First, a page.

The health of Australia’s mums and bubs varies by where they live
The health of Australia’s pregnant women and their babies has improved across a range of health indicators, with infant death rates and the rate of women smoking during pregnancy on the decline, according to a new report from the Australian Institute of Health and Welfare (AIHW).
The report, Child and maternal health 2013–2015, presents findings on four indicators measuring the health of babies and their mothers: infant and young child deaths, the rate of newborn babies who are of a low birthweight, mothers smoking during pregnancy, and mothers attending antenatal care services during the first trimester of their pregnancy.
The report shows that despite generally positive results across these indicators nationally, these positive trends are not seen equally across Australia’s 31 Primary Health Network (PHN) areas.
‘For example, while nationally there has been a consistent decrease in the proportion of mothers smoking during pregnancy—falling from about 1 in 7 mothers in 2009 to 1 in 10 in 2015—rates in some PHN areas are nearly 18 times as high as in others,’ said AIHW spokesperson Anna O’Mahony.
‘The other indicators also varied, but to a lesser extent, with rates up to 3 times as high in some PHN areas’.
Northern Sydney PHN area (which includes the suburbs of Manly, Hornsby and Avalon) recorded the lowest rates for three of the four health indicators: low birthweight babies (4% of all births), mothers smoking during pregnancy (1% of mothers) and deaths among infant and young children (2 deaths per 1,000 live births).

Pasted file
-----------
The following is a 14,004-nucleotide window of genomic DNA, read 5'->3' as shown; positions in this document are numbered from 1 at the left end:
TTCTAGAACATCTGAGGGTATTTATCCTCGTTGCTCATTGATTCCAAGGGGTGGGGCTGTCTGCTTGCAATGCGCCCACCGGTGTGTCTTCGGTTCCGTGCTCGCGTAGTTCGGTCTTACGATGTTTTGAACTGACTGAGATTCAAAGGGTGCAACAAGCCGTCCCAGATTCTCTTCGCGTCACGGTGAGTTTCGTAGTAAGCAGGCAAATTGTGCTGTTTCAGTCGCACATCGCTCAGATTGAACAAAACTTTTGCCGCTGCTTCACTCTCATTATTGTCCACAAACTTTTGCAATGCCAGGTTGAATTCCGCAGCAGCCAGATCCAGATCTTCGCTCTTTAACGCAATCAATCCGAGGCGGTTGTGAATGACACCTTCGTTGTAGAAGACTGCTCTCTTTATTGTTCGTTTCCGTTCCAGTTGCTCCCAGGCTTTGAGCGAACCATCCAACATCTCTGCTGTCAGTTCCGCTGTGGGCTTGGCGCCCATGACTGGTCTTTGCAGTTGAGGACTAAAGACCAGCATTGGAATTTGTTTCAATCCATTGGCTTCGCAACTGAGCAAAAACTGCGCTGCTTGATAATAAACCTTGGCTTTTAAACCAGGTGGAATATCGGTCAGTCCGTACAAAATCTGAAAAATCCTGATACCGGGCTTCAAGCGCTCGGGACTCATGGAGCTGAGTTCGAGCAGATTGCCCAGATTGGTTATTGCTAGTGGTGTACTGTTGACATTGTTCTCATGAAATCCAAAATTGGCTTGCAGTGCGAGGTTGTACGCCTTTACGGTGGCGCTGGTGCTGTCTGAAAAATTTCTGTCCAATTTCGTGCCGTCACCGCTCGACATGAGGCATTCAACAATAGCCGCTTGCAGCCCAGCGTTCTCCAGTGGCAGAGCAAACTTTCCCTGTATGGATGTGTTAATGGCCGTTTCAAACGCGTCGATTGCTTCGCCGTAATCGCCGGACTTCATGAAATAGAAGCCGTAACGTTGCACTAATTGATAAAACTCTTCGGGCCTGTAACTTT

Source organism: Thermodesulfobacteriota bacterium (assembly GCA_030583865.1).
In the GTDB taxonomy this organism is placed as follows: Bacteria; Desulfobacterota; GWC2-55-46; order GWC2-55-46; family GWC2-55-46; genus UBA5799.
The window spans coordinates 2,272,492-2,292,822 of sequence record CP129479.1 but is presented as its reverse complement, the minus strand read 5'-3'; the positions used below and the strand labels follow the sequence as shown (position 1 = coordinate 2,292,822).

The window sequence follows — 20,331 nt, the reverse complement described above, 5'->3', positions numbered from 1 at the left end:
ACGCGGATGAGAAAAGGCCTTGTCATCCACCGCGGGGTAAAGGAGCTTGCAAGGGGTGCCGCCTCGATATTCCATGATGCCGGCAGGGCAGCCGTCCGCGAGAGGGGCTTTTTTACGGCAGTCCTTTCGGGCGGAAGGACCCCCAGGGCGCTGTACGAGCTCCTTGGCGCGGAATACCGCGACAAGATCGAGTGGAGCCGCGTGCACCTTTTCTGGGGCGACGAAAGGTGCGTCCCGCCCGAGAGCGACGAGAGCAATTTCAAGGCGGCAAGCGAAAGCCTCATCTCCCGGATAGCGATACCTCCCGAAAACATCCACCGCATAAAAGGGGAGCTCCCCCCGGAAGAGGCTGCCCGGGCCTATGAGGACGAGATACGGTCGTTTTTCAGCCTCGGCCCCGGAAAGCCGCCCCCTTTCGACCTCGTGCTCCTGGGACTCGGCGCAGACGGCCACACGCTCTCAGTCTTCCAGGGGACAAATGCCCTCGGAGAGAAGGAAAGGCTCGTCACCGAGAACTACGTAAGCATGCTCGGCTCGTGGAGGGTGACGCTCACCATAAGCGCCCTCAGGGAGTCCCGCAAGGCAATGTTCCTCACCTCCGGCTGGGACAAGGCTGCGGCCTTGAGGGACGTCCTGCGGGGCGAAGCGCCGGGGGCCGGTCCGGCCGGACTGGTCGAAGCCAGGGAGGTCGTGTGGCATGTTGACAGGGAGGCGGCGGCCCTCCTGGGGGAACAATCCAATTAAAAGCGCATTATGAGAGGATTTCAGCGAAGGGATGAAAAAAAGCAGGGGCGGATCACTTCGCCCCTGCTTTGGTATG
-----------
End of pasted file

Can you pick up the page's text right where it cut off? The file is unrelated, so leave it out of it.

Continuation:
In contrast, Northern Territory PHN area (which covers the whole of the Northern Territory) had the highest rates for two indicators low birthweight babies (8% of births) and infant and child deaths (8 deaths per 1,000 live births). The Western NSW PHN area (which includes the Bathurst, Dubbo, Broken Hill and Orange) had the highest rate of mothers smoking during pregnancy, with almost one in four mothers smoking at any time during pregnancy (23%).
In general across all indicators, Aboriginal and Torres Strait Islander mothers and babies and those outside metropolitan areas recorded poorer results.
‘For example, metropolitan areas had a rate of almost 4 infant and young child deaths per 1,000 births. The rate was around 1.4 times higher in regional areas with about 5 deaths per 1,000 births,’ Ms O’Mahony said.
‘While about 1 in 10 Australian mothers smoked during pregnancy overall, the rate was much higher for Aboriginal and Torres Strait Islander mothers, of whom almost half (46.5%) smoked at some point during their pregnancy.’
The AIHW reports on a range of topics relating to the health of mothers and their babies, but Ms O’Mahony noted that there is more to learn.
‘This includes improving data on mothers’ experiences with domestic violence, mental health issues, and alcohol consumption during pregnancy,’ she said.
The AIHW will next month be releasing its first report on the health and wellbeing of teenage mothers and their babies.